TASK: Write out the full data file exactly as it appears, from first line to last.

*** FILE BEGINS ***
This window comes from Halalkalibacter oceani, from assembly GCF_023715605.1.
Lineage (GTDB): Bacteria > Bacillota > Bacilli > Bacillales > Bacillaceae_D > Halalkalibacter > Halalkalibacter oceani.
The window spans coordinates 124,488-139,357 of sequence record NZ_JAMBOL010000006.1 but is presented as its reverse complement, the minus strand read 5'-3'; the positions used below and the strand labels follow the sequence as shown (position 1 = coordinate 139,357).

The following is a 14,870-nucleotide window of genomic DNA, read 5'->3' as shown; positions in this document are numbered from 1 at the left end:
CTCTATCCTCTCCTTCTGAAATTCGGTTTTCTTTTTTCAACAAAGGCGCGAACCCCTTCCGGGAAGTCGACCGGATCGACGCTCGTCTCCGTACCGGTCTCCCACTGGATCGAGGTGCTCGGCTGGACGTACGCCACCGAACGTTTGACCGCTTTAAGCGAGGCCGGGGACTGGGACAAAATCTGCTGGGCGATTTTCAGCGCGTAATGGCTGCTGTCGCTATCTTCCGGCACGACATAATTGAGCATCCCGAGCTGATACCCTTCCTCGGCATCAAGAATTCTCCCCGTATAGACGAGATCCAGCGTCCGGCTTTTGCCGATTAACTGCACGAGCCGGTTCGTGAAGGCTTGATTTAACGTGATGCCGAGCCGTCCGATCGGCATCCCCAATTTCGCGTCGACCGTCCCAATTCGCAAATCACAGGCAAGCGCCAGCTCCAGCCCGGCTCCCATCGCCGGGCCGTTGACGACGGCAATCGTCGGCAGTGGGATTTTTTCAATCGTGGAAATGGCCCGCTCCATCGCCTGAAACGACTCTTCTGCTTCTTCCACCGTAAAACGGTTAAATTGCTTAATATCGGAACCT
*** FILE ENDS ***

This window comes from Halalkalibacter oceani, from assembly GCF_023715605.1.
Lineage (GTDB): Bacteria > Bacillota > Bacilli > Bacillales > Bacillaceae_D > Halalkalibacter > Halalkalibacter oceani.
The window spans coordinates 124,488-139,357 of sequence record NZ_JAMBOL010000006.1 but is presented as its reverse complement, the minus strand read 5'-3'; the positions used below and the strand labels follow the sequence as shown (position 1 = coordinate 139,357).

The following is a 14,870-nucleotide window of genomic DNA, read 5'->3' as shown; positions in this document are numbered from 1 at the left end:
CTCTATCCTCTCCTTCTGAAATTCGGTTTTCTTTTTTCAACAAAGGCGCGAACCCCTTCCGGGAAGTCGACCGGATCGACGCTCGTCTCCGTACCGGTCTCCCACTGGATCGAGGTGCTCGGCTGGACGTACGCCACCGAACGTTTGACCGCTTTAAGCGAGGCCGGGGACTGGGACAAAATCTGCTGGGCGATTTTCAGCGCGTAATGGCTGCTGTCGCTATCTTCCGGCACGACATAATTGAGCATCCCGAGCTGATACCCTTCCTCGGCATCAAGAATTCTCCCCGTATAGACGAGATCCAGCGTCCGGCTTTTGCCGATTAACTGCACGAGCCGGTTCGTGAAGGCTTGATTTAACGTGATGCCGAGCCGTCCGATCGGCATCCCCAATTTCGCGTCGACCGTCCCAATTCGCAAATCACAGGCAAGCGCCAGCTCCAGCCCGGCTCCCATCGCCGGGCCGTTGACGACGGCAATCGTCGGCAGTGGGATTTTTTCAATCGTGGAAATGGCCCGCTCCATCGCCTGAAACGACTCTTCTGCTTCTTCCACCGTAAAACGGTTAAATTGCTTAATATCGGAACCT